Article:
Ryan Groy (left) and Travis Frederick (right) look and sound like the types of players that can step up to fill the leadership role Peter Konz vacated when he left for the NFL earlier this year.
Not many college football programs could lose three all-conference offensive linemen and still expect to have an elite unit in the trenches the following year. But for the second year in a row, the Badgers find themselves in that position.
In 2011, the Badgers lost Gabe Carimi, John Moffitt and Bill Nagy to graduation. All three went on to be drafted and begin the season as a starter for their respective NFL teams. Now, the Badgers are coping not only with the losses of Peter Konz, Kevin Zeitler and Josh Oglesby, but with the departure of offensive line coach Bob Bostad and arrival of new offensive line coach Mike Markuson.
After the Badgers practiced Thursday, center Travis Frederick said all the changes around them has actually brought the group of returning linemen closer together, and Montee Ball seemed confident Wisconsin's offensive line will once again play up to the lofty standards that made him a Heisman finalist last season
"I’m not worried at all because we have great depth. What I’m seeing now is, they’re really clicking to the offense and the new coach that they have and doing a great," Ball said.
The Badgers' offensive line depth allowed them to transition seamlessly last season, as Frederick and Ricky Wagner stepped into starting roles and eventually earned all-Big Ten honors.
Now, Frederick has moved from left guard to center and Ryan Groy, who made four starts in 2011, is penciled in as the starting left guard. With Wagner returning at left tackle and Rob Havenstein looking like the starter at right tackle, the only real position battle up front appears to be at right guard.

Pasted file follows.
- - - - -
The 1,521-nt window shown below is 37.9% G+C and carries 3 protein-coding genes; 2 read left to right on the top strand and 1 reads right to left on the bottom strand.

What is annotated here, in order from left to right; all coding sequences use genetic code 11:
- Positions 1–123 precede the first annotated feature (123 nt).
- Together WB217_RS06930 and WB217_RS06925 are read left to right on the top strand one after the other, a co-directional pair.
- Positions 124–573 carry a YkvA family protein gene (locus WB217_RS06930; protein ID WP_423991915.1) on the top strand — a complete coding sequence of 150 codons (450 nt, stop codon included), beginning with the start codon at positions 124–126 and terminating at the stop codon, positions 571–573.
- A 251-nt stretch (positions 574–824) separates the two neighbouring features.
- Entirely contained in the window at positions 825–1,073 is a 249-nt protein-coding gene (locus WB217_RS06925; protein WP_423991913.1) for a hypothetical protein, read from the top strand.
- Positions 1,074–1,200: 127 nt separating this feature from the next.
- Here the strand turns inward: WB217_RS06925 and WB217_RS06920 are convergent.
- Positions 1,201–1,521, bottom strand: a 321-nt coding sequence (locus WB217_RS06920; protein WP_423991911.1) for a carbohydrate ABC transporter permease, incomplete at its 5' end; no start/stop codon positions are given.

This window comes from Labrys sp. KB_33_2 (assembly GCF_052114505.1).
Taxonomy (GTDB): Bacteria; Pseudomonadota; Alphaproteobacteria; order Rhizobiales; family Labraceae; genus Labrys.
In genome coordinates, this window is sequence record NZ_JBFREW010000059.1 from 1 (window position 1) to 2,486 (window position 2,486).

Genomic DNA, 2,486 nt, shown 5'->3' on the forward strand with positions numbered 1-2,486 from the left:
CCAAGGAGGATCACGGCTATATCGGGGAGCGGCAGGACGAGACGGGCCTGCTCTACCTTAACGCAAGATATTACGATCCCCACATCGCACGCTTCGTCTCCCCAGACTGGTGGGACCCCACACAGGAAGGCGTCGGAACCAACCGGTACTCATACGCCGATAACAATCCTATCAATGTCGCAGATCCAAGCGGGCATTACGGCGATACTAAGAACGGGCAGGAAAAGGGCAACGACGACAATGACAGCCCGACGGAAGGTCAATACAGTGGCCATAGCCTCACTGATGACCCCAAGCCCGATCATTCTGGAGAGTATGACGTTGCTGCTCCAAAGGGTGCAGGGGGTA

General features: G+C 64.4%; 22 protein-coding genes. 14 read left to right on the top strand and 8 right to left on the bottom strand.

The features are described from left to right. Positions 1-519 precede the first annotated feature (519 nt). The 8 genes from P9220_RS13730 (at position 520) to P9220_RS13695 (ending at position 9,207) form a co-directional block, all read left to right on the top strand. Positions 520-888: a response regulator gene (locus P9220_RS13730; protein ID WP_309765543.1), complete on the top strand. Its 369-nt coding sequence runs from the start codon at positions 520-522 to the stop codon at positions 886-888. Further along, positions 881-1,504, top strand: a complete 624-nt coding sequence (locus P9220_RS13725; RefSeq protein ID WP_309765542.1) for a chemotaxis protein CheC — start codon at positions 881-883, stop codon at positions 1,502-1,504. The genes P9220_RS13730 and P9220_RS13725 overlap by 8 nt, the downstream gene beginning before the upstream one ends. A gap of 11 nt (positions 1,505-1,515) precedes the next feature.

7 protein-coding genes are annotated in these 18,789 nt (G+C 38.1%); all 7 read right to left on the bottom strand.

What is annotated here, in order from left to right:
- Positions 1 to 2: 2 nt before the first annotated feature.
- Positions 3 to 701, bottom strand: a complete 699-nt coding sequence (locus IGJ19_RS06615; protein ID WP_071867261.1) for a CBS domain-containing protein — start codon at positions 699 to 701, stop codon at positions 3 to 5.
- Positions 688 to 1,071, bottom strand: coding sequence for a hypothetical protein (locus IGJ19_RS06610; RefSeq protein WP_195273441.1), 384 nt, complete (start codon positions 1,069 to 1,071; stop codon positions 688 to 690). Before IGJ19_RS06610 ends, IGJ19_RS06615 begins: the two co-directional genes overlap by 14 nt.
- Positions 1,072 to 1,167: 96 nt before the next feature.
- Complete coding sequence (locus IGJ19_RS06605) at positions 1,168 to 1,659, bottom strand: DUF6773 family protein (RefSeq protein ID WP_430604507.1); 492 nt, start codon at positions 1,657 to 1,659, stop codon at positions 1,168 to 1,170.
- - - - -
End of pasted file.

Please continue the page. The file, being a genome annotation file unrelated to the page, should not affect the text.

The regular season is still more than four months away, but it looks like redshirt senior Robert Burge is emerging as an early favorite for the job. Burge earned the praise of several of his teammates Thursday, including Ball and Frederick.
"He’s made some great progress. I think he’s really done a good job of taking advantage of the opportunity that he’s been given: a chance to play with the first group and a chance to move in," Frederick said. "I love seeing the way that he works."
Whomever earns the starting job at right guard will first have to earn the approval of the fiery Markuson, who has already shown a penchant for immediately sending players to the sideline who perform below his standards in drills or scrimmages. Markuson spent the last 14 years in the SEC coaching the offensive lines at Ole Miss and Arkansas, so he's no stranger to crafting dominant offensive lines.
Interestingly, both Groy and Frederick mentioned how dissimilar Markuson's coaching style is to that of his predecessor, Bostad, despite both coaches' success at the job.
"A lot of things are different from (Markuson) and Bostad," Groy said. "It's just technique stuff from one coach to another."
Earlier in the spring, Bret Bielema identified Frederick and Groy -- who, along with the soft-spoken Wagner, have the most experience among the returning linemen -- as players who could step in and become vocal leaders on the offensive line. Konz filled that role last season, and both Frederick and Groy said they're comfortable with filling the void now that Konz is gone.
Frederick seemed almost honored by the suggestion when I asked him about it Tuesday.
"Since I was a kid, I felt like I could take that leadership role. Whether or not is was in junior tackle football or moving up through high school or things like that. It’s always kind of been that way and I feel pretty comfortable with it and I’m gracious to have the opportunity to do that," Frederick said.